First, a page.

This is one of those cases where naivete helps, in my opinion. It’s much better to build these things out of fun and passion first, than it is to build a business or try to make money off it all – you can worry about that once you’re out the door and realize it’s something you actually want to stick with.

So step one is to literally just go to WordPress.com as soon as you finish reading this and create the blog in 5 minutes (it takes no time these days!). Then after that, start writing! And then write some more, and some more, and then when you’re done with that write a little bit more again.

After a few weeks, then start going to other blogs in your niche and reading and commenting on their stuff to help start marketing your blog. Once you get to that point, and have a good rhythm down, you can THEN ask me about all the tips on improving your site πŸ™‚

Once you’ve gone a month or so the odds you’ll stick to it become much higher, and the beauty of it all is that you’ve done everything the way YOU think it should be done. And you’ve already gotten the hardest part out of the way – starting it! The tweaking part is cake after that.

Okay then – I’ve started my blog on WordPress and have been writing all month long. Tell me your tips!

Touche! Here you go. πŸ˜‰

1) Start guest posting on similar blogs in your niche.Β  One of the best ways to get the word out that your blog exists, other than dropping comments around, is to “steal” the eyeballs of someone else’s blog for the day. Which is a win for both you and the other blogger involved.

You get a ton of people reading your stuff and then hopefully clicking over to read more of it and/or subscribing (you’re usually allowed a bio where you can promote your site at the end of these types of posts), and the hosting blogger not only gets a day off from writing, but also gives his audience a change of pace too. As long as a) your article is AWESOME! and b) your article is awesome πŸ˜‰

So reach out to some of your favorite bloggers out there, and pitch them the idea of accepting a guest post of yours. What works for me is that they put my name in the email so I know at least they’ve done *some* research, and then includes 3-4 topic ideas that I can review and hopefully pick to be written out for my site.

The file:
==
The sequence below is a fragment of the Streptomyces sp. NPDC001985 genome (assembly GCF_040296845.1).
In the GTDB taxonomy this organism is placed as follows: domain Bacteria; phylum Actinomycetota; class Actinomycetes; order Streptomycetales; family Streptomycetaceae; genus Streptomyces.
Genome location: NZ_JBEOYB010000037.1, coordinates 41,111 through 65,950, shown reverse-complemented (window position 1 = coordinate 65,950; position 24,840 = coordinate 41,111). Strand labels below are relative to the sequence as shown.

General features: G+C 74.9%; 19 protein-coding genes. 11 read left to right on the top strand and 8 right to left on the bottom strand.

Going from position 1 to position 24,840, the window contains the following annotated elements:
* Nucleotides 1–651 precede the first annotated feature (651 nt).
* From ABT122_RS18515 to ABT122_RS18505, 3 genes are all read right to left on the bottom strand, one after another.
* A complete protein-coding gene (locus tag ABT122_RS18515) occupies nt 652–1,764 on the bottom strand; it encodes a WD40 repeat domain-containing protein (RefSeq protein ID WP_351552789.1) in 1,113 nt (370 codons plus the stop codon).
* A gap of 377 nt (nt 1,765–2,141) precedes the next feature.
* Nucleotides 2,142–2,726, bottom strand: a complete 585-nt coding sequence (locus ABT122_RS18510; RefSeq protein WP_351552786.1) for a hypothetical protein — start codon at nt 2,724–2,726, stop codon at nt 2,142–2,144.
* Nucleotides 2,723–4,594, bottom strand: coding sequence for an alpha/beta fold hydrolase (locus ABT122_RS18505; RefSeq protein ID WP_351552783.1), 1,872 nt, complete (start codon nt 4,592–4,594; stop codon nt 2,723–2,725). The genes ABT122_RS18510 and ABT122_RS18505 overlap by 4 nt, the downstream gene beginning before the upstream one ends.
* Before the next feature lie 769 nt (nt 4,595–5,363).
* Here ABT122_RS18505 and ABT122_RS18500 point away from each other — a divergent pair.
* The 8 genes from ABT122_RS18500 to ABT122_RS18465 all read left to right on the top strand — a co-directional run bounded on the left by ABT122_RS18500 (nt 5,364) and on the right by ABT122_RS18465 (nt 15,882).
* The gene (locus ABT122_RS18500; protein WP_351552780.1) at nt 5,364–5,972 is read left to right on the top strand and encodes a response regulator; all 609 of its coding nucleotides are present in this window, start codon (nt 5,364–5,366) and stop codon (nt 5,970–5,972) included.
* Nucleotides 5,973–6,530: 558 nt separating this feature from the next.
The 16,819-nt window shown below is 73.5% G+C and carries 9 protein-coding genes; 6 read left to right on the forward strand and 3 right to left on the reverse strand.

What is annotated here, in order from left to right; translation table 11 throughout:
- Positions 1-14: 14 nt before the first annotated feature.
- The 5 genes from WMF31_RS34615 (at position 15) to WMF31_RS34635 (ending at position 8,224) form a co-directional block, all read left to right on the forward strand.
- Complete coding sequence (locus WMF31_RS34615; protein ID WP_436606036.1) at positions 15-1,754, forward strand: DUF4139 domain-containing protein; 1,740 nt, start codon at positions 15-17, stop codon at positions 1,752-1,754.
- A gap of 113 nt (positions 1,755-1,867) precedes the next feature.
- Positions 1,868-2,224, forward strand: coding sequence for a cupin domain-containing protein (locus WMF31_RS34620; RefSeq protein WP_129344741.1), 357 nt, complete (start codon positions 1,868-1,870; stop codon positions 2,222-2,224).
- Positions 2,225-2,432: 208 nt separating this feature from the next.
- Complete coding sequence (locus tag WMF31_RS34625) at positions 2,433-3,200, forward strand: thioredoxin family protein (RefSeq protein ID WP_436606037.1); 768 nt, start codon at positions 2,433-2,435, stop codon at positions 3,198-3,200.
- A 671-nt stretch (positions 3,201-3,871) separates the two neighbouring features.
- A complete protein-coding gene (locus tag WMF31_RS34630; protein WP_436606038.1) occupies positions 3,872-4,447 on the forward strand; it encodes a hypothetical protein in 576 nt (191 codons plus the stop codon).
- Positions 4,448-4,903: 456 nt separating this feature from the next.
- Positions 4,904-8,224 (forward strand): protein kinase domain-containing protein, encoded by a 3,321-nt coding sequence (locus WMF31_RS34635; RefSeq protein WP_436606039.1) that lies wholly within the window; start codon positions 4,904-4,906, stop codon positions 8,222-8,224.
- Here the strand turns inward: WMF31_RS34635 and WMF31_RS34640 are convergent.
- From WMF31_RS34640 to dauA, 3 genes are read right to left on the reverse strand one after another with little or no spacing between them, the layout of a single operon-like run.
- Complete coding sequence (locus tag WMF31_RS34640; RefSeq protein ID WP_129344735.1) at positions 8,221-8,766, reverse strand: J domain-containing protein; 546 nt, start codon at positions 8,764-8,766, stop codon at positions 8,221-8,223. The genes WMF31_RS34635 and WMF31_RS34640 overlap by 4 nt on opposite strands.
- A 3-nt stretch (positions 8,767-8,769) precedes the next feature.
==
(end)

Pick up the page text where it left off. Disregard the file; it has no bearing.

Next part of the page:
It’ll take a bit of tweaking and getting used to the process (as well being okay with getting rejected and/or silence back) but if you can get into a nice rhythm here – say, a guest post a week or month – your blog will grow much faster than most others.

And the beauty of it is that it’s free! (save, for, your time)

2) Find a social media channel you like the most, and make that your priority.Β  People will tell you that Facebook is the best or that Twitter or Pinterest or LinkedIn is, but honestly they can all be the *best* depending on how you use them, and what you want to get out of it all. So rather than trying to make ALL of them the best, just choose the one you enjoy or “get” the most, and stick with that one for your main social media channel.

I like to use Twitter because it’s fun and easy for me, but others get more out of Facebook or Pinterest. You can have a presence on all of them and do the bare minimum so the accounts look active, but just focus on one over all of them starting out at least until you get into a good habit. You don’t want to burn out before you’ve hit success.

3) Network your ass off. Doing #1 above will help with this since it requires you to reach out to others, but really you want to be connecting with as many bloggers – and readers – as possible on your blog. The more people that know about your site, the more chances of it taking off or at least snatching a few extra eyeballs. And just as importantly is making sure these connections are *sincere*.

Yes, your end goal is to grow your blog, but you want to do it in a smart and organic way. Don’t kiss the ass of a blogger you hate just because he’s got a bigger audience of yours; focus on the ones you admire or share similar interests in, and then just ‘hang out’ as you do normally in life.

The online world is just an extension of our physical world, so treat everyone as you would in your normal life and you’ll make a few good friends in the process. πŸ™‚ As I’ve mentioned before, most of my opportunities have come from other people online I’ve met, and eventually you’ll be the one helping them out too!